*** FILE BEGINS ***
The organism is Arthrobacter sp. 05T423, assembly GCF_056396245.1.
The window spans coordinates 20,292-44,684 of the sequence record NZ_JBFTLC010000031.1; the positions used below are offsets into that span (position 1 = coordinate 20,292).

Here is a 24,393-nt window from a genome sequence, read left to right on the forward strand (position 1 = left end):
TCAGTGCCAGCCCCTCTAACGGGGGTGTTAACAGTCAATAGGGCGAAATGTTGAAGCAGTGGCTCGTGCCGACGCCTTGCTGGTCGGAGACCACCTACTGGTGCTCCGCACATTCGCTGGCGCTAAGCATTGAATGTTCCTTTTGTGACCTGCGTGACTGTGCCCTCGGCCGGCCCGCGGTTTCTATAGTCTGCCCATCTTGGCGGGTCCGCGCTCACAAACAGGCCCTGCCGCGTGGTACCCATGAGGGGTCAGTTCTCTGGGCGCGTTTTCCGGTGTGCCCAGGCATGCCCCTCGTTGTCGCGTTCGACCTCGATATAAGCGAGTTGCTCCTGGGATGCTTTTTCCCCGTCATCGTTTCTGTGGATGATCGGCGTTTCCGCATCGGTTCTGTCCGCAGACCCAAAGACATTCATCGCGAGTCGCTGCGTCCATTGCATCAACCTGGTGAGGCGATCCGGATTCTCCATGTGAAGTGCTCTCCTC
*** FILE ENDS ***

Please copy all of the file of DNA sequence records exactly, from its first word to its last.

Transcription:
The organism is Arthrobacter sp. 05T423, assembly GCF_056396245.1.
The window spans coordinates 20,292-44,684 of the sequence record NZ_JBFTLC010000031.1; the positions used below are offsets into that span (position 1 = coordinate 20,292).

Here is a 24,393-nt window from a genome sequence, read left to right on the forward strand (position 1 = left end):
TCAGTGCCAGCCCCTCTAACGGGGGTGTTAACAGTCAATAGGGCGAAATGTTGAAGCAGTGGCTCGTGCCGACGCCTTGCTGGTCGGAGACCACCTACTGGTGCTCCGCACATTCGCTGGCGCTAAGCATTGAATGTTCCTTTTGTGACCTGCGTGACTGTGCCCTCGGCCGGCCCGCGGTTTCTATAGTCTGCCCATCTTGGCGGGTCCGCGCTCACAAACAGGCCCTGCCGCGTGGTACCCATGAGGGGTCAGTTCTCTGGGCGCGTTTTCCGGTGTGCCCAGGCATGCCCCTCGTTGTCGCGTTCGACCTCGATATAAGCGAGTTGCTCCTGGGATGCTTTTTCCCCGTCATCGTTTCTGTGGATGATCGGCGTTTCCGCATCGGTTCTGTCCGCAGACCCAAAGACATTCATCGCGAGTCGCTGCGTCCATTGCATCAACCTGGTGAGGCGATCCGGATTCTCCATGTGAAGTGCTCTCCTC